Digital wellbeing is a term used by health professionals, researchers and device manufacturers to describe the concept that when humans interact with technology, the experience should support mental and/or physical health in a measurable way. The goal of improving digital wellbeing is to design technology in such a way that it promotes healthy use and proactively assists the user to maintain a healthy lifestyle.
As a response to a call for apps and technology that respect a person's time, some companies developed features that are less disruptive or added the ability to turn off distracting notifications. In addition, companies created new apps that track digital wellbeing keep record of things like amount of screen time spent on different apps. They help the user to lower undesired types of screen time, or to be more deliberate about how technology is used.
Digital wellbeing considerations
When optimizing digital health, multiple health-related components can be taken into consideration. This can include:
- Limiting screen time to a certain number of minutes or hours over the course of a day or week.
- Reducing eye strain in frequent device users. Products such as dark panels that cover screens or special lenses that go over glasses to reduce glare have been developed to aid with eye strain. Recommendations also exist for how large information on the screen should be, what settings and resolution should be implemented, how often eyes need to be rested and what the optimal distance is between eyes and the screen.
- Being aware of unforeseen mental health impacts. One example of an adverse feature to mental health is the endless scroll addition to social media platforms like Facebook and Instagram. This has been attributed to internet addiction which has been correlated with high levels of anxiety, ADHD, depression, poor time management and impulsiveness.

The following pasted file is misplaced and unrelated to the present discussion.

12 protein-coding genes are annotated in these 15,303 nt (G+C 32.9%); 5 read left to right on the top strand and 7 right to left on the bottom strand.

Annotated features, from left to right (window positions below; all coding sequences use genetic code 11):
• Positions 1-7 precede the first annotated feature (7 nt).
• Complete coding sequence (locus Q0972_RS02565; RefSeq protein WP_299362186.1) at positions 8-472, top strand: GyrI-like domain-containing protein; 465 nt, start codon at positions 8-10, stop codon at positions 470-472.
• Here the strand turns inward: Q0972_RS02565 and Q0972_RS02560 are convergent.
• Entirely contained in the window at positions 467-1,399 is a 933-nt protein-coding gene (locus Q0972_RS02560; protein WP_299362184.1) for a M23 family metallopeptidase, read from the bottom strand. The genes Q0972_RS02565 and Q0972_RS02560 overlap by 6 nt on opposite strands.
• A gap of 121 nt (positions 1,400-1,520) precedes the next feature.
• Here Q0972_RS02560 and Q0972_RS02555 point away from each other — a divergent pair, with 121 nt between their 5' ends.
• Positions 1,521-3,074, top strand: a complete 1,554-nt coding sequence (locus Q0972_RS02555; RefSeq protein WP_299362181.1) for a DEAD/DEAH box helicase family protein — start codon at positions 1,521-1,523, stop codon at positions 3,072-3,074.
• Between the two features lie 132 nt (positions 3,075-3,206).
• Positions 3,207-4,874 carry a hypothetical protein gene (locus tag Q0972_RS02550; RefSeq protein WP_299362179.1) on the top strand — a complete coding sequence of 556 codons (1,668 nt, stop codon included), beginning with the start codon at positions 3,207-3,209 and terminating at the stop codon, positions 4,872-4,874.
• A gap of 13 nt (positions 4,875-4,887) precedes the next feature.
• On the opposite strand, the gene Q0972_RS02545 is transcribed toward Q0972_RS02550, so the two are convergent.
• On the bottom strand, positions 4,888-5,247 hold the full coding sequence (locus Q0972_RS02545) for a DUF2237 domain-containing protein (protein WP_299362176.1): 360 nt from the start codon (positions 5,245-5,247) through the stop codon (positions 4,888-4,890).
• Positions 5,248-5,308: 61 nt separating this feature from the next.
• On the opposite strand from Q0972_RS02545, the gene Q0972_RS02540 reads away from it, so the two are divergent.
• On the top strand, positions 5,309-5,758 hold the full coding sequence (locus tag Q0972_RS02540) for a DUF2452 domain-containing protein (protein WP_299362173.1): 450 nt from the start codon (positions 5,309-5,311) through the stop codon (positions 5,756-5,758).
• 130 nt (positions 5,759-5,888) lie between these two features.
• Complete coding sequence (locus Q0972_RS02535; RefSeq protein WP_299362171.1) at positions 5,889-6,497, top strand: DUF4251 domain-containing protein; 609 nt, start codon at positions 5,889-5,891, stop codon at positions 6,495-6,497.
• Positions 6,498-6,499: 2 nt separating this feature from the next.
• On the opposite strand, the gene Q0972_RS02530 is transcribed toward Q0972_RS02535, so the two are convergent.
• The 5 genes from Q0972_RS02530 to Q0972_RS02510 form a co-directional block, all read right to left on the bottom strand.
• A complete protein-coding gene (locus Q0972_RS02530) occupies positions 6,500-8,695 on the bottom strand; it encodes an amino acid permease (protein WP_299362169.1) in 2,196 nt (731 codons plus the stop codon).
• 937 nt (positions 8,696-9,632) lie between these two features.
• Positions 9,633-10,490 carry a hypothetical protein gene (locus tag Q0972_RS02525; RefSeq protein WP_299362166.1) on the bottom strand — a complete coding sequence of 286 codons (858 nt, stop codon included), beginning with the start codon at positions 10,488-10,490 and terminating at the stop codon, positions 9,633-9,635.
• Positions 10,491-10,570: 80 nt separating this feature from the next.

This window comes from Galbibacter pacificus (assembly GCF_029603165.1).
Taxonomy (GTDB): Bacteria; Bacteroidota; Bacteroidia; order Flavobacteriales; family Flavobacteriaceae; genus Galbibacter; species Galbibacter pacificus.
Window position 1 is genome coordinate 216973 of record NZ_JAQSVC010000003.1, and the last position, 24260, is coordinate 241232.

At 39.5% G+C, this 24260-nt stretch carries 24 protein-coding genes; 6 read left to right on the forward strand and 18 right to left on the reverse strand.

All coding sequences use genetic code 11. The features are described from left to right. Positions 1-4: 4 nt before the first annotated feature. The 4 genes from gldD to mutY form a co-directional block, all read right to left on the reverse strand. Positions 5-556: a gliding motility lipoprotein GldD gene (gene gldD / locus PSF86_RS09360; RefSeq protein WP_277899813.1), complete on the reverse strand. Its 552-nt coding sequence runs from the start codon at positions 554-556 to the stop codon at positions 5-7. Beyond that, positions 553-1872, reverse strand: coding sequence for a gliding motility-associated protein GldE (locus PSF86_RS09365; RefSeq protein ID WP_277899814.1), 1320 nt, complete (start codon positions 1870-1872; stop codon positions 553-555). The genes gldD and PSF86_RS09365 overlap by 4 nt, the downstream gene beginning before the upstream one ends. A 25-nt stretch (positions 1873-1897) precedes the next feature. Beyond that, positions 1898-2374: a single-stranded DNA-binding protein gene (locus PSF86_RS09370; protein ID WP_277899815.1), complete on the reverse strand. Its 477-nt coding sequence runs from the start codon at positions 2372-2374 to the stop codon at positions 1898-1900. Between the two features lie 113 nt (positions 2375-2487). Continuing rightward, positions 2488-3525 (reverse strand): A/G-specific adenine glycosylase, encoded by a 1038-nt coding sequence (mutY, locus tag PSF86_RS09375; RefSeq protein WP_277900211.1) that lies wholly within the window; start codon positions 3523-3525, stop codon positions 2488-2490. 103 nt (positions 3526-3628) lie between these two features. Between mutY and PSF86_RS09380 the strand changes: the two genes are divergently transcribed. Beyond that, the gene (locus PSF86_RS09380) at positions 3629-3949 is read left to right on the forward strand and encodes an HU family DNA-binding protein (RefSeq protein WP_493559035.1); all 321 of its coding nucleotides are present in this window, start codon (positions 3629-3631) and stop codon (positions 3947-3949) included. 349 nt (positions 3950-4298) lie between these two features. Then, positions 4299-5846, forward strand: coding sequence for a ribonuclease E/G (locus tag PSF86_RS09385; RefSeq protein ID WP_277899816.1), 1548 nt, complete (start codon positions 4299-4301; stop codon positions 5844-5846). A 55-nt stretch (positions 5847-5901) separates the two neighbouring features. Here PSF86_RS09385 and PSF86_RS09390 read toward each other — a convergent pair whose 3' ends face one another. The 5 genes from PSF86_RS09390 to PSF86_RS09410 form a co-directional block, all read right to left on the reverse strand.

- Increasing emphasis on physical activity and nutrition. Many technological devices have been developed to help devices users bring up fitness levels, track heart rate, report daily step count and monitor diet.
- Supporting healthy sleep patterns, especially for users that bring devices with them to bed. Users can set their devices to turn off certain features at bedtime or change the screen contrast or switch to grayscale to reduce eye strain. For example, the iPhone includes a built-in feature that reminds users to go to sleep at a certain time.
Examples of digital wellbeing tools
Various tools have been created to increase digital wellbeing, such as:
- Website blockers that allow users to block certain websites, either at all times or during certain time intervals, to decrease distraction and increase productivity. An example of a website blocker is the tool Cold Turkey.
- Usage dashboards, like the one integrated into the Android OS, that track how many hours a user spends on different apps or websites. This can be used to limit or track average use.
- App timers that limit how many minutes or hours a user can spend on certain website or applications per day. These can also be used to restrict access after a certain time of day.
- Google Shush is a feature that switches a device to "do not disturb" mode whenever it is placed screen down and Google Wind Down is a feature that flips the screen to grayscale at a specified bedtime.